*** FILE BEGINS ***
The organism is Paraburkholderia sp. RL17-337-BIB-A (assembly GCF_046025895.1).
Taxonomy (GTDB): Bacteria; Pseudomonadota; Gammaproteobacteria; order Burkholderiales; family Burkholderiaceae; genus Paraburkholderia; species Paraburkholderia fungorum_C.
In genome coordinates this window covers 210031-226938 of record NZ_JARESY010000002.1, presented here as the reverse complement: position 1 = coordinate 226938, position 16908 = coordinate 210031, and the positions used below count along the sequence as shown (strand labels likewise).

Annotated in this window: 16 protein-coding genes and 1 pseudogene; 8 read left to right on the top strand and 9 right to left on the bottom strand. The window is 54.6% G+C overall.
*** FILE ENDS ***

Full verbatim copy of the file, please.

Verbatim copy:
The organism is Paraburkholderia sp. RL17-337-BIB-A (assembly GCF_046025895.1).
Taxonomy (GTDB): Bacteria; Pseudomonadota; Gammaproteobacteria; order Burkholderiales; family Burkholderiaceae; genus Paraburkholderia; species Paraburkholderia fungorum_C.
In genome coordinates this window covers 210031-226938 of record NZ_JARESY010000002.1, presented here as the reverse complement: position 1 = coordinate 226938, position 16908 = coordinate 210031, and the positions used below count along the sequence as shown (strand labels likewise).

Annotated in this window: 16 protein-coding genes and 1 pseudogene; 8 read left to right on the top strand and 9 right to left on the bottom strand. The window is 54.6% G+C overall.